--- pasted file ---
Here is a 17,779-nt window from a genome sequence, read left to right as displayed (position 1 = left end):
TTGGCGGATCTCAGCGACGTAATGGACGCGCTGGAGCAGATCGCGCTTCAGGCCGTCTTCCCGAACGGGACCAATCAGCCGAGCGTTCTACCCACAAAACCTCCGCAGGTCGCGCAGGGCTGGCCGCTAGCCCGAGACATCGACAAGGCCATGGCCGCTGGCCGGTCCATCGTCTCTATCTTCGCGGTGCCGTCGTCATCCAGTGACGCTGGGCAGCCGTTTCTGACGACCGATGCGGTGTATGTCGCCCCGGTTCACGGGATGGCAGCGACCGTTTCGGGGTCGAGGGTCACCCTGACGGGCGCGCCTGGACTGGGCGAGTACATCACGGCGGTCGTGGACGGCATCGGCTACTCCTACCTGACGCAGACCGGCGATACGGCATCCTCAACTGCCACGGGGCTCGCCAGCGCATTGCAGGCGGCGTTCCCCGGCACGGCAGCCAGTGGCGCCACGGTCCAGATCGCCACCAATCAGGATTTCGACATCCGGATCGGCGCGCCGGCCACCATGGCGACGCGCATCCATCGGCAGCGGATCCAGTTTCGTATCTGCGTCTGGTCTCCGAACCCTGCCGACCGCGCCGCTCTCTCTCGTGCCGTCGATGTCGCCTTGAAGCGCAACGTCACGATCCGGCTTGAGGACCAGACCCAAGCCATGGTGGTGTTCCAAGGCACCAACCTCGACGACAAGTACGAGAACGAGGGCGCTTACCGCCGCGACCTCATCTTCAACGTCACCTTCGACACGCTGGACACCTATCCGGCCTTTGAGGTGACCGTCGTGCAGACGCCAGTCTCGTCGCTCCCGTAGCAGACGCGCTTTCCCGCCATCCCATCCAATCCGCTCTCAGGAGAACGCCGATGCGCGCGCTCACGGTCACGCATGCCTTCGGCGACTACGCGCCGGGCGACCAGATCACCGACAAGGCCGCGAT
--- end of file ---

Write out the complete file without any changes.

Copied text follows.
Here is a 17,779-nt window from a genome sequence, read left to right as displayed (position 1 = left end):
TTGGCGGATCTCAGCGACGTAATGGACGCGCTGGAGCAGATCGCGCTTCAGGCCGTCTTCCCGAACGGGACCAATCAGCCGAGCGTTCTACCCACAAAACCTCCGCAGGTCGCGCAGGGCTGGCCGCTAGCCCGAGACATCGACAAGGCCATGGCCGCTGGCCGGTCCATCGTCTCTATCTTCGCGGTGCCGTCGTCATCCAGTGACGCTGGGCAGCCGTTTCTGACGACCGATGCGGTGTATGTCGCCCCGGTTCACGGGATGGCAGCGACCGTTTCGGGGTCGAGGGTCACCCTGACGGGCGCGCCTGGACTGGGCGAGTACATCACGGCGGTCGTGGACGGCATCGGCTACTCCTACCTGACGCAGACCGGCGATACGGCATCCTCAACTGCCACGGGGCTCGCCAGCGCATTGCAGGCGGCGTTCCCCGGCACGGCAGCCAGTGGCGCCACGGTCCAGATCGCCACCAATCAGGATTTCGACATCCGGATCGGCGCGCCGGCCACCATGGCGACGCGCATCCATCGGCAGCGGATCCAGTTTCGTATCTGCGTCTGGTCTCCGAACCCTGCCGACCGCGCCGCTCTCTCTCGTGCCGTCGATGTCGCCTTGAAGCGCAACGTCACGATCCGGCTTGAGGACCAGACCCAAGCCATGGTGGTGTTCCAAGGCACCAACCTCGACGACAAGTACGAGAACGAGGGCGCTTACCGCCGCGACCTCATCTTCAACGTCACCTTCGACACGCTGGACACCTATCCGGCCTTTGAGGTGACCGTCGTGCAGACGCCAGTCTCGTCGCTCCCGTAGCAGACGCGCTTTCCCGCCATCCCATCCAATCCGCTCTCAGGAGAACGCCGATGCGCGCGCTCACGGTCACGCATGCCTTCGGCGACTACGCGCCGGGCGACCAGATCACCGACAAGGCCGCGAT